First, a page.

Swiss and German non-governmental organisations have criticised Swiss-based mining giant Glencore Xstrata over a huge planned mining project in the Philippines.This content was published on June 13, 2013 - 14:46
In a report released in Zurich on Wednesday, the NGOs said that the company, based in Zug, was showing “insufficient respect for the rights of the affected population” in its plans for the copper and gold open-pit mine, and called on the Swiss government to take action.
The report, Human Rights Impact Assessment of the Tampakan Copper-Gold Project, was commissioned by three Swiss and German non-governmental organisations – MISEREOR, the Swiss Catholic Lenten Fund and Bread for All – and carried out by the Institute for Development and Peace (INEF), based at Duisburg-Essen University in Germany.
The $5.9 billion (CHF5.4 billion) Tampakan Copper-Gold Project is currently under development on the Philippine island of Mindanao, and would be one of the world’s largest open-pit mines, comprising 28,000 hectares of land and yielding an estimated 360,000 ounces of gold and 375,000 tons of copper per year. The mine is planned to go into operation in 2019.
According to the INEF study, the “human rights to self-determination of indigenous peoples, to food, water, health, life and physical integrity are at stake”. The project would require the destruction of large pristine forests, pose a serious risk to the local water supply, and require the resettlement of approximately 5,000 indigenous people, it said. In addition, military and paramilitary groups are being sent to protect foreign investment in the region, which is known for having a history of conflict. Tensions are rising in the region, the NGOs said.
Lack of balance
Glencore Xstrata owns, through its Australian Xstrata subsidiary, XstrataCopper, 62.5 per cent of the Philippine Sagittarius Mines Inc. (SMI), which is the Philippine government contractor for the Tampakan Copper-Gold Project.
SMI said in a statement released on Wednesday that it is “deeply concerned by the lack of balance and objectivity of the HRIA [Human Rights Impact Assessment]. SMI’s perspective is typically not presented in detail, nor sought in response to some of the numerous claims made against the company….”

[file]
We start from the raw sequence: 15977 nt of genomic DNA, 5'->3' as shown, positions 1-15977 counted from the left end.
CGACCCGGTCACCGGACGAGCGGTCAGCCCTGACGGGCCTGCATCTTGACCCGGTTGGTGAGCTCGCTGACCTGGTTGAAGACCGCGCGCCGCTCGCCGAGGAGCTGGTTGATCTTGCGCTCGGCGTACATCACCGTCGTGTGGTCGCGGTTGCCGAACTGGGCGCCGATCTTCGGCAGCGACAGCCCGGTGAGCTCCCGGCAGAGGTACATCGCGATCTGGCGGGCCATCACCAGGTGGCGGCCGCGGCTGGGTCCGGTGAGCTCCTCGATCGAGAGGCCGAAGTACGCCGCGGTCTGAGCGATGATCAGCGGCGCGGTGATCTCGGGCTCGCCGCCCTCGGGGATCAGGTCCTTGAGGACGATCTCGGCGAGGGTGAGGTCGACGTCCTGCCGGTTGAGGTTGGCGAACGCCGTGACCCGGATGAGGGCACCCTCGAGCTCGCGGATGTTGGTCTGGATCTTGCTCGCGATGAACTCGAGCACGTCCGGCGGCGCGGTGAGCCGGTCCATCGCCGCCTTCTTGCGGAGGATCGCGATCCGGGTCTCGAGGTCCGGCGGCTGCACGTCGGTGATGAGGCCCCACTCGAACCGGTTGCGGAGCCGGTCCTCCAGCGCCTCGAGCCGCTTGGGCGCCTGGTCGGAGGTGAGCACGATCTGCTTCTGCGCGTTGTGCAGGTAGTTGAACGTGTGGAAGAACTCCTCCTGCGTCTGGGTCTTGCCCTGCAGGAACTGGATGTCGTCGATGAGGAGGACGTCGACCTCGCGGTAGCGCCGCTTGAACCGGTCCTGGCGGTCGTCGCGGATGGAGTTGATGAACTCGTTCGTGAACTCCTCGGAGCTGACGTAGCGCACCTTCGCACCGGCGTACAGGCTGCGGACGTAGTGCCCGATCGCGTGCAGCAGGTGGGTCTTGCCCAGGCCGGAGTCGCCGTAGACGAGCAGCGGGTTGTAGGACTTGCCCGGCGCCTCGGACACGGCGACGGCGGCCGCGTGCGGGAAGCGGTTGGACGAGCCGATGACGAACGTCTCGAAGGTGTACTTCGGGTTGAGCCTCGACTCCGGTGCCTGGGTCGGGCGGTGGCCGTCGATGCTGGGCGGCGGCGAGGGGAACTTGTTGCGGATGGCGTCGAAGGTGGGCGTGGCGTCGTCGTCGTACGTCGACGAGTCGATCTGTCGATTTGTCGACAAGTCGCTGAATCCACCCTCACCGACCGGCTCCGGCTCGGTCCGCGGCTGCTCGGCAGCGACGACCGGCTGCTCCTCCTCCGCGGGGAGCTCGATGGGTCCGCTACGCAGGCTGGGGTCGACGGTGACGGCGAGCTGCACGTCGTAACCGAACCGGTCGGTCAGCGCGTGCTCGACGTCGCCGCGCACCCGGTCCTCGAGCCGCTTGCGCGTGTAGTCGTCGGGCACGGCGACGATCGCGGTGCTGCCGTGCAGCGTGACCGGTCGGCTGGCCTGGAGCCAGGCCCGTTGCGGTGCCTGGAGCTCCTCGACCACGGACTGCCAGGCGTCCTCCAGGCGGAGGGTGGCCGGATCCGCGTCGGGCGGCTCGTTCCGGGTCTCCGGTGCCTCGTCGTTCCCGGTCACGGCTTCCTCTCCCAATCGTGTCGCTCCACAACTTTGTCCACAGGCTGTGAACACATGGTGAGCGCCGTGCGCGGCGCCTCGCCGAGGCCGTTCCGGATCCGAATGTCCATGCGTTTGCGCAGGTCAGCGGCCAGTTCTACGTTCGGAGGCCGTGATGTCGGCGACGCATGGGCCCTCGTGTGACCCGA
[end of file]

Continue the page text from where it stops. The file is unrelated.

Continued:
According to SMI, the sources interviewed for the report are one-sided, statements from interviews are not clearly attributed, and the project is being unfairly blamed for violence in the region, which has a “long and complex history of conflict… associated with traditional customs, clan rivalries, religious and political insurgencies and internationally recognised terrorist groups….”
SMI said it had participated in the interview process and had provided INEF with information in good faith. The company urged INEF to revise its report to address the issues it had raised.
For their part, the three aid organisations said in a statement that they were calling on the SMI and the Philippines government to “enter into an honest dialogue with the people concerned – that could even lead to dropping the project”. They said that the Swiss government should also take action and introduce binding standards for Swiss companies over human rights.
Tightening transparency rules
The criticisms come at a time of scrutiny over transparency issues. Following on the heels of a government inquiry and white paper in March, the Swiss House of Representatives agreed on Tuesday to ask the Swiss Cabinet to examine a draft law proposing legally binding transparency measures for the commodities sector.
"The cabinet accepts the proposal, as it is formulated, and will now consider transparency rules for the whole sector, meaning for listed and non-listed commodity companies as well as for commodity trading and extractive activities," announced Justice Minister Simonetta Sommaruga.
And on Wednesday the European Parliament overwhelmingly passed legislation which would require European oil, gas and mining companies to report payments of more than €100,000 (CHF123,000) made to governments in the countries in which they operate. This would include reporting of taxes levied on their income, production or profits, royalties, and licence fees.
The legislation would not apply to Switzerland, which is not a member of the European Union.
Disclosure rules were also adopted in the United States in 2012 with the passage of the Dodd-Frank Act. And tax, trade and transparency will be the focus of the G8 summit to be chaired by British Prime Minister David Cameron in Ireland next week.
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